In November 2011, the National Institutes of Health convened a workshop of basic researchers, epidemiologists, and clinical experts in pelvic inflammatory disease to identify research gaps hindering advances in diagnosis, treatment, and prevention. This article summarizes the presentations, discussions, and conclusions of this group and highlights significant controversies that reveal aspects of pelvic inflammatory disease research that would most greatly benefit from the application of newer molecular, immunologic, and radiologic techniques. Multiple limitations to performing new clinical trials exist; however, emerging data from ongoing clinical trials will add to the current body of knowledge regarding prevention and treatment strategies. In addition, use of established health care databases could serve as a valuable tool for performance of unbiased epidemiologic outcome studies.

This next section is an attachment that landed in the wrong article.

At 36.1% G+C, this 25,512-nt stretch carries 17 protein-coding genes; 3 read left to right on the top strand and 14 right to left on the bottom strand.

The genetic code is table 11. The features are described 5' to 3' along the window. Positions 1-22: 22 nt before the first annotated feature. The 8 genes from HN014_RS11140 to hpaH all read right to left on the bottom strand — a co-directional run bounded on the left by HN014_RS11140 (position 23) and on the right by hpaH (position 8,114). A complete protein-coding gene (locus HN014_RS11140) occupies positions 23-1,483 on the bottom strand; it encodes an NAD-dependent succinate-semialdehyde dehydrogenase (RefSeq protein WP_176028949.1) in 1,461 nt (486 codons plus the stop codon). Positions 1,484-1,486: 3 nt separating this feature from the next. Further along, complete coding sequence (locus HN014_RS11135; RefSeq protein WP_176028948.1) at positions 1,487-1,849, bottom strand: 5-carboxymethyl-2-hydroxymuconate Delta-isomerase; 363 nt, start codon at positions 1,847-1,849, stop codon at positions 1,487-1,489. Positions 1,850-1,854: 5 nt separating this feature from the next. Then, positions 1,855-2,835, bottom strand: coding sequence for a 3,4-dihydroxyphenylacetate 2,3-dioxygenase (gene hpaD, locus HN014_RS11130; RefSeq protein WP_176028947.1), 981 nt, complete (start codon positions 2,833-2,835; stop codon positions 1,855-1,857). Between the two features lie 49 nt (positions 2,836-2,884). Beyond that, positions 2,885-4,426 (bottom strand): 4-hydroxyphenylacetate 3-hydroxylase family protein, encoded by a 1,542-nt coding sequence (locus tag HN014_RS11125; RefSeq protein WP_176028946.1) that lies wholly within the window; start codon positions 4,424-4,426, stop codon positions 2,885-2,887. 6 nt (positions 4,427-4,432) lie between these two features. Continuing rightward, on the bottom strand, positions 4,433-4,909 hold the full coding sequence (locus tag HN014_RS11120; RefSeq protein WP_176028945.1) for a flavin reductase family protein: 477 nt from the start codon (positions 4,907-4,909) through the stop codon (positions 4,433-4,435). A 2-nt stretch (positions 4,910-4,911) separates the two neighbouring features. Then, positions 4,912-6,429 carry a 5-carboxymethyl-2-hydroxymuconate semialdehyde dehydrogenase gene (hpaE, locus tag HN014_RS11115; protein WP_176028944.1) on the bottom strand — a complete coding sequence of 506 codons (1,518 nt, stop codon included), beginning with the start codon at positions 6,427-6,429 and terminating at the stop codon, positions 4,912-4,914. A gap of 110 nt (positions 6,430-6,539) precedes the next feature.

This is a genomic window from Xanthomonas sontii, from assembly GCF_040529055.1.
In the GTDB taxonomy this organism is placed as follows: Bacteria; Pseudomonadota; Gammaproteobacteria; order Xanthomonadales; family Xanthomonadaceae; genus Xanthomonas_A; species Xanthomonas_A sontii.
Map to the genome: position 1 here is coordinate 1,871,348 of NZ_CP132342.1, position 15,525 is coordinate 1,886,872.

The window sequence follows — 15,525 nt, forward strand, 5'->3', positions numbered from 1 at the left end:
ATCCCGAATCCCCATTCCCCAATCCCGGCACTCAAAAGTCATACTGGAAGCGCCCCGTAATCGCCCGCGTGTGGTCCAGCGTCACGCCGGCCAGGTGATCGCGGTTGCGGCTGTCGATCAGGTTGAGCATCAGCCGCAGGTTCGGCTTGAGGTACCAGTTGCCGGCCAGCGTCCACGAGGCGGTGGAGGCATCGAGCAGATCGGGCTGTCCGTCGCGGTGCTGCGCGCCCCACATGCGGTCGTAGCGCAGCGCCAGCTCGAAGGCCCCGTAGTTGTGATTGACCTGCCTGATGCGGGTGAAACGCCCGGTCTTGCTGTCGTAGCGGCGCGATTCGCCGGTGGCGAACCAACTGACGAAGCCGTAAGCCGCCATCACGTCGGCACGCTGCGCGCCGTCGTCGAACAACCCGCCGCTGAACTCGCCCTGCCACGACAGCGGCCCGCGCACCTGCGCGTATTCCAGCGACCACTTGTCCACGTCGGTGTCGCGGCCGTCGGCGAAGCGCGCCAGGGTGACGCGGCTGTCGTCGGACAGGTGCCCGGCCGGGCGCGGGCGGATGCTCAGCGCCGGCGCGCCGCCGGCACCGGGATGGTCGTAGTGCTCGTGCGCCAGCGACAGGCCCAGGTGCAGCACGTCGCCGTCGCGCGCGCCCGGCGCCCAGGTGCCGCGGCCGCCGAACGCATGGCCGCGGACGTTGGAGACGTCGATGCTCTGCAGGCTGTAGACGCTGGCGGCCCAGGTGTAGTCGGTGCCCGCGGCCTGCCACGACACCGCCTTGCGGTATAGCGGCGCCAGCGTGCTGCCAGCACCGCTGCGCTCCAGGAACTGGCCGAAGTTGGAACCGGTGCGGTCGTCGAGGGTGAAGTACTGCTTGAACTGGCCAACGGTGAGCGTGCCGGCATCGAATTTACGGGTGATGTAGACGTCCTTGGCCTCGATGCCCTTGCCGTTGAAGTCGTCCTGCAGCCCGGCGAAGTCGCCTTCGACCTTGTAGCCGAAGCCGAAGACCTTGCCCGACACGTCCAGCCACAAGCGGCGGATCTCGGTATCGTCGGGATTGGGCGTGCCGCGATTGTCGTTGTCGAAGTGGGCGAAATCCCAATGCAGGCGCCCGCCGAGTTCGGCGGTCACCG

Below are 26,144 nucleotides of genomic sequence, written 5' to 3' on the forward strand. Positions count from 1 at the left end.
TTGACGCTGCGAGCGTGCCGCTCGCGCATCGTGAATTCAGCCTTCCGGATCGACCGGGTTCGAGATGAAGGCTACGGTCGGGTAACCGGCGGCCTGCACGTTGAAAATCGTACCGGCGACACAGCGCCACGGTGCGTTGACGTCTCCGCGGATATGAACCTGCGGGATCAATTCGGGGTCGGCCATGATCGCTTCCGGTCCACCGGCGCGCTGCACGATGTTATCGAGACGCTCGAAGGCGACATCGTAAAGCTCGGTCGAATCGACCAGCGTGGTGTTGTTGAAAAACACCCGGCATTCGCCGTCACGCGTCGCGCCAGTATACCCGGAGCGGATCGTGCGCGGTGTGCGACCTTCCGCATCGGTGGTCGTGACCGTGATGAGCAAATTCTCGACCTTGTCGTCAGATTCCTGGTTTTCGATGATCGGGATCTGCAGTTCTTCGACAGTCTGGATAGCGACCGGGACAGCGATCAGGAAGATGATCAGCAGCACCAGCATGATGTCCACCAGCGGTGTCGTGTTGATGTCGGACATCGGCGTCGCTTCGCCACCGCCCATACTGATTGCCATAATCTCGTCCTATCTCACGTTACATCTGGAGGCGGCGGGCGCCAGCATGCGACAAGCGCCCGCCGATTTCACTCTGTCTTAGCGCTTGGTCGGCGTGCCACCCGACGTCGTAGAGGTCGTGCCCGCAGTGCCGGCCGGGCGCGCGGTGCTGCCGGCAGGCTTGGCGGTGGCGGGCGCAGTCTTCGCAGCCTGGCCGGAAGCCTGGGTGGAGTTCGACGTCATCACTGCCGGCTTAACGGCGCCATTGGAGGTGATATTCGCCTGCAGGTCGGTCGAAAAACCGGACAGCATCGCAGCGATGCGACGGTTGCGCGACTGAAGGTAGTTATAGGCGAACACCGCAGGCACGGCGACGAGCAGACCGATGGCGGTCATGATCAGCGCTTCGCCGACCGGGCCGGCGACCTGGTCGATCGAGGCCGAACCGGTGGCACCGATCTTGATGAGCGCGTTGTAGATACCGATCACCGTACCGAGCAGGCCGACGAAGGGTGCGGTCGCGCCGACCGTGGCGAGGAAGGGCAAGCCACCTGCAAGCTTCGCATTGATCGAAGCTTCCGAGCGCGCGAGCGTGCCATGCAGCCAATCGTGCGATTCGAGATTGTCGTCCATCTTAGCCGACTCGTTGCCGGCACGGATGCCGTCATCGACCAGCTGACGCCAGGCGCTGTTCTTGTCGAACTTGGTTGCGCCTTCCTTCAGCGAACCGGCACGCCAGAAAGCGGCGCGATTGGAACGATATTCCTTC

This study aimed to identify research gaps among proceedings of a 2011 National Institutes of Health–sponsored workshop on pelvic inflammatory disease where past and recent data were reviewed and goals were defined for future research.
From the Department of Pediatrics, Children’s Hospital of Pittsburgh and University of Pittsburgh Medical Center, Pittsburgh, PA; and
The Pelvic Inflammatory Disease Workshop Proceedings Committee.
Acknowledgments: The authors acknowledge the support and contribution of Marcia Hobbs, M. Elizabeth Rogers, the National Institutes of Health (NIH)–funded Sexually Transmitted Infections Cooperative Research Center investigators and other participants of the NIH-sponsored Pelvic Inflammatory Disease workshop.
Dr Darville has no conflict of interest.
Dr Toni Darville is supported by US NIH Grants (AI054624 and U19 AI084024).
Correspondence: Toni Darville, MD, Children’s Hospital Drive, 45th St and Penn Ave, Pittsburgh, PA 15201. E-mail: firstname.lastname@example.org.
Received for publication January 3, 2013, and accepted July 22, 2013.